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Heat

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This article is about a professional wrestling term. For the World Wrestling Entertainment program; see WWE Heat.

In professional wrestling, heat refers to both crowd reaction and real-life animosity between those involved in the professional wrestling business. In terms of crowd reaction, heat is usually either cheers for a babyface or boos for a heel. The amount of heat a wrestler generates is often an accurate gauge of his popularity.

Cheap heat

Heels draw "cheap heat" by blatantly insulting the fans, a local sports team, or the town they are performing in. This is called "cheap" because it is an easy way for heels to receive boos. Faces will sometimes do the equivalent, referred to as a Cheap Pop, by referring to the town or promising to "win one for the fans".

Heel wrestlers can also draw cheap heat by referring to a mainstream news event as part of their promo, especially if the event has strongly emotional or political ramifications (e.g., a natural disaster), although they sometimes do not mention it by name. During the Gulf War (and Operation: Desert Shield immediately before it), Sgt. Slaughter often drew cheap heat as part of his Iraqi sympathizer heel gimmick. At Survivor Series 1990, Slaughter thoroughly insulted servicemen stationed in Iraq for Thanksgiving.

Historically, another common practice of heel wrestlers to draw cheap heat involves using racial and ethnic slurs to offend the collective sensibility of wrestling fans. In 1972, as the American Indian Movement was gaining momentum, Baron Von Raschke was known to refer to Native American WWA World Heavyweight Champion Billy Red Cloud as a "dirty low down Injun" as a means of drawing cheap heat. [1] In 2004, while in Germany, JBL (John Bradshaw Layfield) used Nazi salutes and was booed heavily by the crowd. By many people's standards, this type of "cheap heat" went too far, leading to "legit heat" (see below) since even to this day making Nazi jokes in Germany is considered taboo (references to the Nazi party are legal if used in an entertainment context, but still illegal when used in a political context).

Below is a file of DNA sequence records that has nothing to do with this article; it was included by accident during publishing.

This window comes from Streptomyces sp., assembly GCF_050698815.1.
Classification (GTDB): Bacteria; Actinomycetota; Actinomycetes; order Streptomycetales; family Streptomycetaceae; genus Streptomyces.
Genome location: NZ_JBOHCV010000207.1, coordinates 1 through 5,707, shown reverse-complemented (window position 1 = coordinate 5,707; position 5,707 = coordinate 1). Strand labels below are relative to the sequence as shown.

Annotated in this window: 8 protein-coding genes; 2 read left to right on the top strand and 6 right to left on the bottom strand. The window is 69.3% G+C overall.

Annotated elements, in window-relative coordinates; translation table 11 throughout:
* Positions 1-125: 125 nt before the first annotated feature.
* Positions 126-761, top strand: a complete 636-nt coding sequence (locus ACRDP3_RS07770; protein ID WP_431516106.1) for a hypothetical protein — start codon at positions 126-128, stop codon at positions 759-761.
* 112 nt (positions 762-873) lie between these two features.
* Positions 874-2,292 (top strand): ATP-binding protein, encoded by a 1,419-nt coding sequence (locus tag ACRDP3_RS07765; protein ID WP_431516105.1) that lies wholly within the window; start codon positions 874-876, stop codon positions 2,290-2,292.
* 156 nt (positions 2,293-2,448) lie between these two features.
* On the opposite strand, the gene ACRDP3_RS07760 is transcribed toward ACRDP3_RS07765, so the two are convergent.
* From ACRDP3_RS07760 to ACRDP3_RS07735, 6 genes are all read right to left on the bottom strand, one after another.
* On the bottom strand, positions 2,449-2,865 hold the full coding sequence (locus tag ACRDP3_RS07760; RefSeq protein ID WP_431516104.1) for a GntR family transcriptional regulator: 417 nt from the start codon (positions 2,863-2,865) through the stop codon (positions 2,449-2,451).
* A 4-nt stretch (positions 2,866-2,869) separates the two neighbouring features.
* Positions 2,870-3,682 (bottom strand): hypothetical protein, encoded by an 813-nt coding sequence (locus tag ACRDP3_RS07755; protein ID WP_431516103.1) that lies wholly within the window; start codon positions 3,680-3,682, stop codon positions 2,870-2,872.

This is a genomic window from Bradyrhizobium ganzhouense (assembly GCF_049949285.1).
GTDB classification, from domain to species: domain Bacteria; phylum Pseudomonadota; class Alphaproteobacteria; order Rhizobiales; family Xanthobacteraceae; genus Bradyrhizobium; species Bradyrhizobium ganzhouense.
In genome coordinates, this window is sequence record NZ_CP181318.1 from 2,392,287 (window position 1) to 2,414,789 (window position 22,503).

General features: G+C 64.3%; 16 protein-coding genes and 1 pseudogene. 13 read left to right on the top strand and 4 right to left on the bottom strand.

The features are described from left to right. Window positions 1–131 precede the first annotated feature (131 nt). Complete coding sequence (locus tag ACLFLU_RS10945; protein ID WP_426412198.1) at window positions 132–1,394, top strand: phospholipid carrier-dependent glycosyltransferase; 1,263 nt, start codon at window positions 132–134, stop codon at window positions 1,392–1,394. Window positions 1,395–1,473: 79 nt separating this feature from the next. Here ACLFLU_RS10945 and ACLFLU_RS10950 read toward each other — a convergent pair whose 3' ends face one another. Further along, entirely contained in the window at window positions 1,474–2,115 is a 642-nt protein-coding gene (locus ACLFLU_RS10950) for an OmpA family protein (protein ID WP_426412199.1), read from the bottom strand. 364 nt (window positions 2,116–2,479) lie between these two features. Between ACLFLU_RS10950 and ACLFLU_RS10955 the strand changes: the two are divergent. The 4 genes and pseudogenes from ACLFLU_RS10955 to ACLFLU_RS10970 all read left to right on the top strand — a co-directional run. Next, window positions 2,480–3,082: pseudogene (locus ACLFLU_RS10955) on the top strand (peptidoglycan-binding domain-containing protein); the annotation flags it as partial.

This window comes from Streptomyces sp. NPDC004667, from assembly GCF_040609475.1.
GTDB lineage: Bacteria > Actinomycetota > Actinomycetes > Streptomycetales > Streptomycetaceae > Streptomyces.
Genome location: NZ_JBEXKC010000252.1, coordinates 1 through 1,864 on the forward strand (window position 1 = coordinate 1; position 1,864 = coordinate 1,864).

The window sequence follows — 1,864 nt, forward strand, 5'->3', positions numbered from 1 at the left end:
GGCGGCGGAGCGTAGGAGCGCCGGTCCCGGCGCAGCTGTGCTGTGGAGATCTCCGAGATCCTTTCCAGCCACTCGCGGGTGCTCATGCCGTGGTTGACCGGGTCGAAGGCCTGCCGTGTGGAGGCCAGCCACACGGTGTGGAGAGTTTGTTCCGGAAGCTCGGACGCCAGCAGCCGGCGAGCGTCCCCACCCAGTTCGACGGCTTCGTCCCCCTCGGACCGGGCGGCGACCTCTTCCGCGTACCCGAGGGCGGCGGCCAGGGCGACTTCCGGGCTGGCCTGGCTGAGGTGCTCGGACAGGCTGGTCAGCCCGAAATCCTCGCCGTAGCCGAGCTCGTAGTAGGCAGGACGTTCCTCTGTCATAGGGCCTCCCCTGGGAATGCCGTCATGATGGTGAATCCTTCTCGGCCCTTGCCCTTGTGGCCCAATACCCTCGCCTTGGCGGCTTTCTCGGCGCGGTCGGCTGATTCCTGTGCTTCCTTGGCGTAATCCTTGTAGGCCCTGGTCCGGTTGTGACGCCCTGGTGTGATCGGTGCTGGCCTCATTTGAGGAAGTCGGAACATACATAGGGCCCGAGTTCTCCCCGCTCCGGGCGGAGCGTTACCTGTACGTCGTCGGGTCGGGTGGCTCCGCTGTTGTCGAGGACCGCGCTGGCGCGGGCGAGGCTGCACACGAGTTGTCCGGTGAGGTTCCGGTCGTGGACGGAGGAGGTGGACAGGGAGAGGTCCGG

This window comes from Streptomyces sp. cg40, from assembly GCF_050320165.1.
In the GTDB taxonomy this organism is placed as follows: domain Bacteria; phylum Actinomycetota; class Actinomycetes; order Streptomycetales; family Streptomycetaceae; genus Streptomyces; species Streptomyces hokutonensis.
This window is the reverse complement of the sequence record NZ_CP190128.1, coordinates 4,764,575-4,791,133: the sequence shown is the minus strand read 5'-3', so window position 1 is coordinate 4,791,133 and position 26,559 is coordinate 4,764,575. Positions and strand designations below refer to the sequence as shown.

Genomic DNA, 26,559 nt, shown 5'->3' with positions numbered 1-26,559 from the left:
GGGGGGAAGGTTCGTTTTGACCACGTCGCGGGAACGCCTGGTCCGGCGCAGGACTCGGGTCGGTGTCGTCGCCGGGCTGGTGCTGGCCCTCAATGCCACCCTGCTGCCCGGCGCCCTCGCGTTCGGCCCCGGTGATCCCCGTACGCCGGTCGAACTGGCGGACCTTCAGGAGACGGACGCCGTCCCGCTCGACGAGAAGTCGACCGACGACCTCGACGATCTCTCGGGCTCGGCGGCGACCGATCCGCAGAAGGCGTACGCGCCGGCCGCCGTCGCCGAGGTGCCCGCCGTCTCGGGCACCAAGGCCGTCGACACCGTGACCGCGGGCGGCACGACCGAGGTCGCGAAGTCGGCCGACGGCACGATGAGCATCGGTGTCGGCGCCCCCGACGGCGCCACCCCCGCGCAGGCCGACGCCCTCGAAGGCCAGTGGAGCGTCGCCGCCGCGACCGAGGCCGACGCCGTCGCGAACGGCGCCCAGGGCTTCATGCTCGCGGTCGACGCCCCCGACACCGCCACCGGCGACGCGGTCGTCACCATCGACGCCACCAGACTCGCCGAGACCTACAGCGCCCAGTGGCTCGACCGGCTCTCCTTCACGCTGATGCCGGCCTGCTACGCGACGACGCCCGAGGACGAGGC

Canned heat

"Canned heat" refers to playing a recording of cheering or booing through the arena's sound system or adding it to a taped show. This serves to either amplify a crowd reaction or to mask silence from the crowd.

Dead heat

"Dead heat" refers to the absence of crowd reaction during a match or promo. In the original ECW, the crowd would often make derisive chants such as "Boring!" or "This Match Sucks!".

Sometimes, during such matches, the fans will make a local sports chant just out of boredom with the match (e.g. in Detroit, fans will chant "Let's Go Red Wings" or "Fire Millen!!!" during such matches).

X-Pac heat

"X-Pac heat", sometimes called "Go-away heat", refers to heat drawn by performers whom the fans simply do not want to watch. Heel characters are supposed to be booed, and a negative crowd reaction generally means that the fans care about the wrestler and will pay money to watch him out of hope he will lose or be humiliated by the babyfaces. However, in the case of X-Pac heat, the crowd ignores face or heel alignment and boos the wrestler because they are legitimately bored with or have disdain for the performer (not the character) and would rather watch someone or something else.

The phrase "X-Pac heat" comes from the reaction that X-Pac's character received in WWF/WWE during his tenure with that company. Booing and loudly chanting "X-Pac sucks!" when X-Pac wrestled became something of a running joke for audiences who had no interest in seeing him in action.

Legit heat

"Heat" can also refer to legitimate personal animosity between people in the wrestling business. This is sometimes referred to as "legit heat" or simply "heat". An example of legit heat was the feud between Bret Hart and Shawn Michaels in the mid 1990s.


Heat (Match Portion)

"Heat" is commonly used to describe the portion of a match where the heel has the advantage. Heat is the heel's equivalent to the "Shine" and typically comes into play after the "Cut-Off".

See also

Sources

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